When the boys were really young, I put a hiking bladder filled with Gatorade into a flash pack! I don’t know if it’s allowed but my hydration bladder was tinted blue, so it’s hard to tell if it’s water…or maybe blue Gatorade:) If the boys were thirsty, I just handed them my straw! The sugar kept them energized and they stayed hydrated. And it kept us from having to stand in line to buy $15 worth of drinks. Water fountains are found near bathrooms as well. I also packed skittles, starburst and other small candies. It’s amazing what a couple of skittles can do for a kid that’s whiny! 

When we visit a theme park, the goal is to stay long enough they are kicking us out! Every theme park (ski parks too) we have visited, the crowds seem to disappear a little after dinner. Everyone is drained and ready to go. The kids are crying. The baby never napped. To keep everyone’s energy and spirits high, we always go to our car to rest during the busiest time of day which is usually around 2pm. Even if it’s just 1 hr, it’s enough to give our brains peace and quiet from all the stimulation. Ask for a stamp on the way out if needed. I almost guarantee, if you make it until until the evening, you’ll ride more rides in the last 2 hours than possibly all day! If you get in line near closing time, many will let you stay in line until the ride is over so you could get as much as an additional hour in the park!

Content children:

It’s hard to be bored at Disney. This part is mostly for the trip there and back. Our drive is about 11 hours. That is a lot for most people, much less children. The first day in the car, the boys are usually ready to screen veg after a long week at school. We normally pack everything the night before, pick up the kids from school and drive straight from school. We stop to grab dinner that can be eaten in the car (we like Chipotle, Jimmy Johns, Chick-fil-A, and Chilis to go) and land halfway outside of Atlanta at a hotel.  My budget is $100 a night, so nothing fancy. It’s just to sleep. Day 2, we grab a free hotel breakfast and keep driving. Georgia gets warmer as you drive south and we stop a couple of times for food and playgrounds. On roadtrips (we’ve had many living in a van), I’ve learned kids hate getting out of the car to sit again in a restaurant. So, we usually get our food to go or pack a cooler to make a charcuterie on plastic camping plates. Playgrounds are great for everyone! Just a couple of 15-20 stops to walk around and explore a different play place is so exciting!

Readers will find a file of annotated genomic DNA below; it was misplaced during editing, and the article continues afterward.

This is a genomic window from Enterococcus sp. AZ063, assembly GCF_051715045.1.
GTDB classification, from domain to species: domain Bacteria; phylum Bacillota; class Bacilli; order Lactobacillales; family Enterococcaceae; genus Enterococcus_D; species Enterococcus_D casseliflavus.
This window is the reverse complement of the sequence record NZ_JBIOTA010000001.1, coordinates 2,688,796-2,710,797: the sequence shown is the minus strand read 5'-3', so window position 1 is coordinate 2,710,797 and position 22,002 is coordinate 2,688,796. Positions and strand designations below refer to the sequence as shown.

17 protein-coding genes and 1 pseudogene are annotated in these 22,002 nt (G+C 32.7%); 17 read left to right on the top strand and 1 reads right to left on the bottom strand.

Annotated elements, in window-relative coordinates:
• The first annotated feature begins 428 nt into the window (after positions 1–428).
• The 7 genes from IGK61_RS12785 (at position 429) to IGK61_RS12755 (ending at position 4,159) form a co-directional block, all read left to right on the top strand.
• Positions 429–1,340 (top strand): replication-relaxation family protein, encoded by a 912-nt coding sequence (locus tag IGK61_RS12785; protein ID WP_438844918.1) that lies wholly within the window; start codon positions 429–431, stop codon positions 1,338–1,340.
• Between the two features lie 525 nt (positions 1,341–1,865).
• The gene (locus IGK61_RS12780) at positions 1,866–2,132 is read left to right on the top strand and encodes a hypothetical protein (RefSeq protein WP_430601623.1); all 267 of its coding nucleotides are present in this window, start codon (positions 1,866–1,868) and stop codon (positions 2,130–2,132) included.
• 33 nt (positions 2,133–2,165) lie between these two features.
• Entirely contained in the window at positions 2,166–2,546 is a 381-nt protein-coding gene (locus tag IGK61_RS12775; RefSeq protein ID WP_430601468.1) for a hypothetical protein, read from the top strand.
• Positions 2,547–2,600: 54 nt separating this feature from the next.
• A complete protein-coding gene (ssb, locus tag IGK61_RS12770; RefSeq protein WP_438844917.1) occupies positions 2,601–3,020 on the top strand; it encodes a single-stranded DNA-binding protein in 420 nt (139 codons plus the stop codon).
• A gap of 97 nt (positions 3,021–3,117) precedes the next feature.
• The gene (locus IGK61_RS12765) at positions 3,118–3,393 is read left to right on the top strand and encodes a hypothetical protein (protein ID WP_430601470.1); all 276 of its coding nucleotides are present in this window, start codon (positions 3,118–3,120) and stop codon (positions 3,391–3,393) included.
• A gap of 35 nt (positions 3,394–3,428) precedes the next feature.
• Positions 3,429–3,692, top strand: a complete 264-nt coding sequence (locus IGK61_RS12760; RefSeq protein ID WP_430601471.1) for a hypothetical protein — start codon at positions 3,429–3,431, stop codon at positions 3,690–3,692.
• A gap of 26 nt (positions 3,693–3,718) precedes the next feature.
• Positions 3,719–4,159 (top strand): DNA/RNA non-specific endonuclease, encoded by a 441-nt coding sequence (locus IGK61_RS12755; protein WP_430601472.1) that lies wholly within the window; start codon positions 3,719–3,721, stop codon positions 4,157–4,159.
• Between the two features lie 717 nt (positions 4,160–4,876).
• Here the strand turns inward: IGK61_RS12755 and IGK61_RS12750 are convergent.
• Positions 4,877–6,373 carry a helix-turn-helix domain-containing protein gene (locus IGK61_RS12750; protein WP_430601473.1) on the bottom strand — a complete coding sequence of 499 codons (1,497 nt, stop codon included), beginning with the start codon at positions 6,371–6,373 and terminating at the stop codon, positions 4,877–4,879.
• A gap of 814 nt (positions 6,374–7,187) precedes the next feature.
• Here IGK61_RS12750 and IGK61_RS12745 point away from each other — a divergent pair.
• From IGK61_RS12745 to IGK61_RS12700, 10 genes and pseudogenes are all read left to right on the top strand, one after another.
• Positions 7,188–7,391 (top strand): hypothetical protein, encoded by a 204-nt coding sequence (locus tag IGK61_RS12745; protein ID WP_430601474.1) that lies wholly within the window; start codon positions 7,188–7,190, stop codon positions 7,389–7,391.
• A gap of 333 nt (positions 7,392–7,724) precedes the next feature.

Traveling back, we make the hard grind back home. We are all so worn out, it’s a good decompress time. I spend the rest of the way editing our videos and photos to post, order prints for our family album, while navigating GasBuddy app, finding fun playgrounds, and reading or listening to podcasts. The boys usually play with their new toys they purchased for their birthday. We really don’t rush it and take our time. Our boys sleep well while riding, so as long as the driver is ok, the arrival time doesn’t really matter. 

If you are worried about your kids being bored in long lines, you may be surprised how entertaining Disney has made the waiting experience! The lines normally go pretty quick so you are often walking slowly and enjoying the design work of the area. At Disneys Star Wars land, we had just as much fun looking at the props and observing how things were made as we did the actual ride! But skittles or the Disney app game doesn’t hurt either!

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1 comentário

Sarah Franzen
Sarah Franzen
03 de mar.

Love this! ❤️ You really have some great tips in here.